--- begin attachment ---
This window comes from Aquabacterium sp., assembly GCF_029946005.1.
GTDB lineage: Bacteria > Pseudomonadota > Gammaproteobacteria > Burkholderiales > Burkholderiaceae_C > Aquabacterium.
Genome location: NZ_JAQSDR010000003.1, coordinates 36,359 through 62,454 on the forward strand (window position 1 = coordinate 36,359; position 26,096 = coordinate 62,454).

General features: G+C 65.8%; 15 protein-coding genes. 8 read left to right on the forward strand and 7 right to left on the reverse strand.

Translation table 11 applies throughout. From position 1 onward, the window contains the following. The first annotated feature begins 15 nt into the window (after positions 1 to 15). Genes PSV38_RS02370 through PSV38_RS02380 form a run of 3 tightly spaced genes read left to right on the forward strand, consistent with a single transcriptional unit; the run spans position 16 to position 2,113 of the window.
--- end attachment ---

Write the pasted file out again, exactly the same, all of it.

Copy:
This window comes from Aquabacterium sp., assembly GCF_029946005.1.
GTDB lineage: Bacteria > Pseudomonadota > Gammaproteobacteria > Burkholderiales > Burkholderiaceae_C > Aquabacterium.
Genome location: NZ_JAQSDR010000003.1, coordinates 36,359 through 62,454 on the forward strand (window position 1 = coordinate 36,359; position 26,096 = coordinate 62,454).

General features: G+C 65.8%; 15 protein-coding genes. 8 read left to right on the forward strand and 7 right to left on the reverse strand.

Translation table 11 applies throughout. From position 1 onward, the window contains the following. The first annotated feature begins 15 nt into the window (after positions 1 to 15). Genes PSV38_RS02370 through PSV38_RS02380 form a run of 3 tightly spaced genes read left to right on the forward strand, consistent with a single transcriptional unit; the run spans position 16 to position 2,113 of the window.